Why You Lost the Interview You Thought You Won

Perhaps the worst part of competing for a job is to come out of an interview believing that you nailed it, only to find out that you didn’t make the cut. If this should ever happen to you, you might think “How could they not have liked me? I had a great answer to all of their questions. My stories were awesome and on point. I nailed the STAR (Situation – Task – Actions – Result) format. What went wrong?”

Simply put, interviewing is more than just answering questions. If companies conducted interviews just to see how well you can answer questions, then they could save a ton of time and money and just email you a list of questions. The reality is that there are vital components to a face-to-face or video interview that allow them to see your personality, how well you connect, and how compatible you may be with their organization. Many subjective things for sure, but each is of critical importance.

Without further ado, here is a list of questions to ask yourself if you feel that you lost an interview while having all the right answers.

  1. Did you greet the interviewer by his/her first name? The military culture is such that veterans are ingrained with the formalities of ranks, titles, sirs, & ma’ams. Consequently, they may not be sure what to call the interviewer, so they play it safe and don’t call him/her anything. Or they default to sir or ma’am. The fact is that if you want to form a connection, make use of first names. Perhaps Dale Carnegie said it best: “Remember that a person’s name is, to that person, the sweetest and most important sound in any language.”
  2. Did you smile?  Yes, interviewing is serious business, but that doesn’t mean that you should treat it like an interrogation. You may be surprised how a genuine smile can brighten the room and help you form a better connection with the interviewing team.
  3. Did you make good eye contact?  All too often, an interviewee neglects this important nonverbal communication mechanism because they are nervous. Here’s the thing – many interviewers will cut you some slack if you are nervous. But unfortunately, the interviewer may also interpret that specific behavior as a sign of insincerity or shiftiness instead of nerves. That doesn’t mean you should engage in a staring contest with the interviewer. Simply maintain the same type of eye contact that you would have if you were chatting over lunch with your best friend.
  4. Were you dressed appropriately? This may seem like a small thing, but oftentimes small things cause you to lose interviews. Look at it this way: once you get to the interviewing stage, you are competing against a more elite group of candidates. So maybe the interviewing team may have their list whittled down to five people that they believe can do the job. In a case like this, the interview isn’t always about finding the right person. It’s finding something negative in a candidate to break a close tie. 
  5. Did you show enthusiasm and positive energy? I can’t stress this point enough. When you bring energy and enthusiasm to an interview, it is infectious. The people in the room just feel better being around you. Of course, don’t take this advice the wrong way and consume a six-pack of Red Bull before your interview. But do your best to add some spark to the room instead of sucking the life out of it.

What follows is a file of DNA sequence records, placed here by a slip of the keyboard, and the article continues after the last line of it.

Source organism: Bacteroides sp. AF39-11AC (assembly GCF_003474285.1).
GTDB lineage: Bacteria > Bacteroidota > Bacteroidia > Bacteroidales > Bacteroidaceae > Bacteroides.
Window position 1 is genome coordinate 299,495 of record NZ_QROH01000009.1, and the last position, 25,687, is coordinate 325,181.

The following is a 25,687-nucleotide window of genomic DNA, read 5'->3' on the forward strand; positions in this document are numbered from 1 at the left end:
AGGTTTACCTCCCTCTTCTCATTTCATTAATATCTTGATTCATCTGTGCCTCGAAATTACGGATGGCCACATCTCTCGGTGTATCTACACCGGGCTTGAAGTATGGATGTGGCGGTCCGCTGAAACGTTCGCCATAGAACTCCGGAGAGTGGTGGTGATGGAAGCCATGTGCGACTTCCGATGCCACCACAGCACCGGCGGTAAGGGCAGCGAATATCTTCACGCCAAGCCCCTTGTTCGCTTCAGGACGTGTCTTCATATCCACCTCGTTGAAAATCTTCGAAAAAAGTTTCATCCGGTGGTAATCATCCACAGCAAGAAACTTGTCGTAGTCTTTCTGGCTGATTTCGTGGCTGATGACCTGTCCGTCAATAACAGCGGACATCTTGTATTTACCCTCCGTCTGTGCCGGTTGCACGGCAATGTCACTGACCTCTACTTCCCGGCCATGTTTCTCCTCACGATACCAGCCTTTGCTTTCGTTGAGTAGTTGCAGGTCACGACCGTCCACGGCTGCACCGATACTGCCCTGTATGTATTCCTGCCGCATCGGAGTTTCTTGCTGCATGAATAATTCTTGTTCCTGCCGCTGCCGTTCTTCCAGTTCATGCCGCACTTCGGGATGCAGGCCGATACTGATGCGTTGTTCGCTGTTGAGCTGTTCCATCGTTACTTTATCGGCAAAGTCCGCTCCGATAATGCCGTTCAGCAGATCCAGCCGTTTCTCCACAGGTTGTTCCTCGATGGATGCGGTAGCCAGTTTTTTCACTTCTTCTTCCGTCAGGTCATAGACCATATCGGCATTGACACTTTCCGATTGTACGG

6. Did you address the “So What?” of your stories? You might think that you told a fantastic story about your military exploits, but the interviewer was left thinking “So what? You are a great military veteran, but I’m not sure what we can do with you in our organization.” Make sure to clearly connect your stories to the transferable skills that the position requires.
  7. Did you ask good questions? Most people know that it’s important to have a list of questions to ask the interviewer.  Plain and simple: the lack of questions shows a lack of interest. But when we say good questions, we mean those that:
    • Show insight into the company and the role. 
    • Reveal that you’ve done your homework on the company.
    • Are actually interesting! 

    Do your best to stay away from the garden variety questions that you could ask of any company simply by interchanging the name, such as “Can you describe a typical day at Acme?” “Why do you like working for Acme?” or “What is the company culture like?” To be clear, none of these questions are bad, per se.  But they are very generic ones that do not demonstrate much more than “I checked that block.”
  8. Did you show interest? This is an essential part of the end of the interview which is commonly called “The Close.” But you should not wait until the end of the interview to communicate that interest. All too often when doing practice interviews, I hear candidates saying all the right things when answering questions, but they never give any clues that they are actually interested. Instead, they are simply going through the motions instead of using words and phrases to effectively show their interest. Doing so doesn’t have to be anything particularly elegant or original. It could be something as simple as telling the interviewer that you’ve really been looking forward to the interview. But here’s the thing – and this is very important: That alone may not cut it. You have to combine that with some of the other points above. So instead of just telling them you have been looking forward to the interview, look them in the eye (point 3), smile (point 2), call them by their name (point 1), and then tell them about your interest. That’s a winning combination!

These are all relatively small yet incredibly important elements of interviewing effectively. They take as much time and practice as anything else so that they will come naturally during the actual interview. And rest assured that these are things that Alliance team members know to look for when we are putting you through your practice interviews.